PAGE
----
Lewis Hamilton said he completed the French Grand Prix without being able to hydrate himself in 34°C heat, in one of the most physically demanding races of the year.
The Mercedes driver was thrilled to have taken second place on his 300th grand prix weekend, having capitalised on Charles Leclerc’s crash and overtaking Sergio Perez at the start to earn his best result of the season so far.
But with high air temperatures and the track surface reaching up to 60°C during the race, it was a gruelling afternoon for the seven-time World Champion.
He lauded the efforts of his team to make the most of their weekend, but he admitted he was looking forward to “downing” his water after losing three kilograms of weight during the race.
“What amazing weather we’ve had, and that was actually a tough race because my drinks bottle didn’t work,” Hamilton said after the chequered flag dropped.
“But what a great result considering we’ve been so far off these guys all weekend. Reliability is one thing that my team has been amazing at, so a huge congratulations to the team back at the two factories, [and] the team here who, without them, we couldn’t get this podium, and George did an amazing job today as well.”
— Mercedes-AMG PETRONAS F1 Team (@MercedesAMGF1) July 24, 2022
Hamilton’s Mercedes team-mate George Russell made it a double podium finish for the team – their first of the year – after dicing with Perez in the final stages of the race.
He caught the Red Bull driver napping at the end of a late Virtual Safety Car period, diving through and taking third place, defending hard to the end, though the two made contact in an earlier move, in which the Mercedes driver felt he deserved the right to more racing room.
“I saw him struggling when Sainz got past and I had that one opportunity. For me, I was down the inside,” Russell explained.
“The rules are pretty clear: It’s front wheel to rear wheel when you’re on the inside. That’s what I had, he didn’t really leave me enough space but nevertheless, glad I could carry on bringing home P3, and two podiums for Mercedes, it’s great.”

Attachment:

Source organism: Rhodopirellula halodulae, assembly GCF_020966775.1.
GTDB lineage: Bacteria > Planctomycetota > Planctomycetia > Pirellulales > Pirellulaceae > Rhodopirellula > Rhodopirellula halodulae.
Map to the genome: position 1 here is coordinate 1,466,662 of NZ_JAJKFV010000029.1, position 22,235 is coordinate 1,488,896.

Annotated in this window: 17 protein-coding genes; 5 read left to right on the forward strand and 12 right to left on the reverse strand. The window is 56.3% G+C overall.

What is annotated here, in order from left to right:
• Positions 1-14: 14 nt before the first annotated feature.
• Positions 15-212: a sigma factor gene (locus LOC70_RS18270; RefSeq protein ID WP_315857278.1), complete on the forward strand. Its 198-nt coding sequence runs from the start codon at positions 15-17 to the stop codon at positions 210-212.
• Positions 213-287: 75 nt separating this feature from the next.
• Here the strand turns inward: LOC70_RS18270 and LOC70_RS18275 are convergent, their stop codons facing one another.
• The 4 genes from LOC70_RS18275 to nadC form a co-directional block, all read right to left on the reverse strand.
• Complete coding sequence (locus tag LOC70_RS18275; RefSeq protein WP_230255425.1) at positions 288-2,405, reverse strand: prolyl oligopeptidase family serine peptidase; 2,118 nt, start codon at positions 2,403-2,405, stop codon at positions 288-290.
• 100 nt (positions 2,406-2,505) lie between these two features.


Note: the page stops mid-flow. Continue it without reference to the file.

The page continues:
But Max Verstappen was the one to race serenely to victory with the fights going on behind him, and opened up a 63-point lead in the World Championship in the process.
He was unable to make his way past Leclerc at the start, with Red Bull pitting him early to try and force an undercut, which could have seen him take track position over his title rival.
But the Dutchman was able to ease away from the pack after the Safety Car period following Leclerc’s retirement, and took his seventh win of the season in the process.
“I think we had really good pace from the start,” Verstappen said. “I was putting pressure on Charles but following around here with this heat, you know, the tyres were overheating a lot so I could never really like go for a move – only once into Turn 11.
“But yeah, we just tried to stay calm. Tried to stay close because we pitted a bit earlier. And from there onwards, you never know how the race is going to go.
“But the car was quick today and of course, unlucky for Charles, I hope he’s okay, and from there onwards, I just did my race, looked after the tyres.”